Diagnosis

To diagnose Ebstein's anomaly, your doctor may review your signs and symptoms and conduct a physical examination. If your doctor suspects an underlying problem, such as congenital heart disease, or if you have other signs and symptoms that may suggest Ebstein's anomaly, your doctor may recommend several tests, including:

  • Echocardiogram. This test is often used to diagnose Ebstein's anomaly and other congenital heart defects. In this test, sound waves produce detailed images of your heart. This test assesses the structure of your heart, the tricuspid valve and the blood flow through your heart.

    Your doctor may also order a transesophageal echocardiogram. In this test, your doctor inserts a tube with a tiny sound device (transducer) into the part of your digestive tract that runs from your throat to your stomach (esophagus). Because the esophagus lies close to your heart, the transducer provides a detailed image of your heart.

  • Electrocardiogram (ECG). An ECG uses sensors (electrodes) attached to your chest and limbs to measure the timing and duration of your heartbeat. An ECG can help your doctor detect irregularities in your heart's rhythm and structure, and offer clues as to the presence of an extra pathway.
  • Chest X-ray. A chest X-ray shows a picture of your heart, lungs and blood vessels. It can reveal if your heart is enlarged, which may be due to Ebstein's anomaly.
  • Cardiac MRI. A cardiac MRI uses magnetic fields and radio waves to create detailed images of your heart. This test may be used to determine the severity of your condition, get a detailed view of the tricuspid valve, and assess the size and function of your lower right heart chamber (right ventricle).
  • Holter monitor. This is a portable version of an ECG. It's especially useful in diagnosing rhythm disturbances that occur at unpredictable times. You wear the monitor under your clothing. It records information about the electrical activity of your heart as you go about your normal activities for a day or two.
  • Pulse oximetry. In this test, a sensor attached to your finger or toe measures the amount of oxygen in your blood.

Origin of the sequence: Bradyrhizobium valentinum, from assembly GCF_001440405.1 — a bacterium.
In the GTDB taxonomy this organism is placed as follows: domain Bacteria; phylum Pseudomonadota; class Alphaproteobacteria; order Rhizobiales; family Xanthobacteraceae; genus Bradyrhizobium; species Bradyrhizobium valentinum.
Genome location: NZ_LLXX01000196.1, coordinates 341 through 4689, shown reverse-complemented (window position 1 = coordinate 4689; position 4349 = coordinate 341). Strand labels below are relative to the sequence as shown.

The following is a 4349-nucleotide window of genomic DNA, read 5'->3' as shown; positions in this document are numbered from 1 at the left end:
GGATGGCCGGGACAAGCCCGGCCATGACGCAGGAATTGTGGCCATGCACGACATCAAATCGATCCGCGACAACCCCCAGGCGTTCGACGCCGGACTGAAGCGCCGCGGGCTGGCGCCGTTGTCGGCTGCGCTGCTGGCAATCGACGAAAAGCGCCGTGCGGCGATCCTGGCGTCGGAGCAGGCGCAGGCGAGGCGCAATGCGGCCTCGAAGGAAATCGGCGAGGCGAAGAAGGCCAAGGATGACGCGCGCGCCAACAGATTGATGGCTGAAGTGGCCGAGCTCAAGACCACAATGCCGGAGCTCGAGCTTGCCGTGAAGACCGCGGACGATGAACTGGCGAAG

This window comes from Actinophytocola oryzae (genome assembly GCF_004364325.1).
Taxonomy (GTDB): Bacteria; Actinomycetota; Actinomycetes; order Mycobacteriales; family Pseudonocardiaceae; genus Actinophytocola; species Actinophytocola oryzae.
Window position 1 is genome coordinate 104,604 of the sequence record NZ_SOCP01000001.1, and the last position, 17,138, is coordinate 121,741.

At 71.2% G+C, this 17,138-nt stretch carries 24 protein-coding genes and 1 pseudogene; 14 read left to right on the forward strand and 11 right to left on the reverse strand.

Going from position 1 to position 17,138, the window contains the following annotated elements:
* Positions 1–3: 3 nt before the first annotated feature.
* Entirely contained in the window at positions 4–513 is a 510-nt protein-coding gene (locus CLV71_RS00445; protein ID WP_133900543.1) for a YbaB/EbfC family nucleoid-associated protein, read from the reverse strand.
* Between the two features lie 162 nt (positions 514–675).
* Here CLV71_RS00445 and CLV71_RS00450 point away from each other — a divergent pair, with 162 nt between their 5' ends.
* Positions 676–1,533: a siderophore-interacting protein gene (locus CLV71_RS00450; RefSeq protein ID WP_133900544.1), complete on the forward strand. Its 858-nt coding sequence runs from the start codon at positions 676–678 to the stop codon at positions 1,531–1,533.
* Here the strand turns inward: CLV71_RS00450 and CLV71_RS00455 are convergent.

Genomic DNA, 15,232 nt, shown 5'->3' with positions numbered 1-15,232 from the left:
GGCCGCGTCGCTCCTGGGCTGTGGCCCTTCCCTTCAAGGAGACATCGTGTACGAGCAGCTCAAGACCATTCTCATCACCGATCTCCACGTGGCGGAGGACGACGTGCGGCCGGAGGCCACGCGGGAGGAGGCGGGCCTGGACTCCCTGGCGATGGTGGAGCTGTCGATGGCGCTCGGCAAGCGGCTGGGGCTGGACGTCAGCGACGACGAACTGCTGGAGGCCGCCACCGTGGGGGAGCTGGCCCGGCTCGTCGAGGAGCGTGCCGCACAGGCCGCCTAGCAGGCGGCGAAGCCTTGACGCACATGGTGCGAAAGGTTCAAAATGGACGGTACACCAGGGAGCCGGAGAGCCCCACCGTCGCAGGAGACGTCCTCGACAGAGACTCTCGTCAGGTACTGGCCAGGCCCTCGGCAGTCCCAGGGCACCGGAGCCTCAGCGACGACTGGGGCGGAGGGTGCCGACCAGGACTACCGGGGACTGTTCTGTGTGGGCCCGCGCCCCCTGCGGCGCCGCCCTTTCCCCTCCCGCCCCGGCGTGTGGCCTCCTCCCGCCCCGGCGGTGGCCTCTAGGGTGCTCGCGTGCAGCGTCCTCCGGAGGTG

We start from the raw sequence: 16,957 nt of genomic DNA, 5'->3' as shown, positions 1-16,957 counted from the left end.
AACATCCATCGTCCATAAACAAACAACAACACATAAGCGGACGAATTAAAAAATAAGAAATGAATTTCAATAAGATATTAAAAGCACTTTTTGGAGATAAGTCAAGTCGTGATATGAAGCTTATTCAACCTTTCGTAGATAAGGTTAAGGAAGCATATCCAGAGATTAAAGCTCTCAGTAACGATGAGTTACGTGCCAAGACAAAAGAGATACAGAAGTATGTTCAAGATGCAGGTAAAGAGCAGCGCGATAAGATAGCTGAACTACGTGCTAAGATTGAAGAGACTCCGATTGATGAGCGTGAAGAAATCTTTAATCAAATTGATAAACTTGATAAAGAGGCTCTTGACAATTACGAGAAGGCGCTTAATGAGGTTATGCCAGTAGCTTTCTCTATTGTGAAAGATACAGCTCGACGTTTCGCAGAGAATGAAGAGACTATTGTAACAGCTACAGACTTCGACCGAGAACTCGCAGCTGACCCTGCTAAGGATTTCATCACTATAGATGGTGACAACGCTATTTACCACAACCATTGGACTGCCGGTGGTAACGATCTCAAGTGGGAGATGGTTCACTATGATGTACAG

• Exercise stress test. During this test, you walk on a treadmill or ride a stationary bicycle while your blood pressure, heart rate, heart rhythm and breathing are monitored. A stress test may be used to get an idea of how your heart responds to exercise. It can help your doctor decide what level of physical activity is safe for you.
  • Electrophysiology study. This test may be used to diagnose irregular heart rhythms (arrhythmias). In this test, doctors thread thin, flexible tubes (catheters) tipped with electrodes through your blood vessels to a variety of spots within your heart. Once in place, the electrodes can map the spread of electrical impulses through your heart.

    In addition, your doctor can use the electrodes to stimulate your heart to beat at rates that may trigger — or halt — an arrhythmia. This may help your doctor to determine if medications may help treat the arrhythmia.

  • Cardiac catheterization. Doctors rarely use this test to diagnose Ebstein's anomaly. However, in a few cases doctors may order it to obtain additional information, to confirm findings from other tests, or to check heart arteries.

    In this procedure, doctors insert a long, thin tube (catheter) into a blood vessel in your groin, arm or neck and guide it to your heart using X-ray imaging. A special dye injected through the catheter helps your doctor see the blood flow through your heart, blood vessels and valves; measure pressures and oxygen levels in your heart; and look for abnormalities inside the heart and lungs.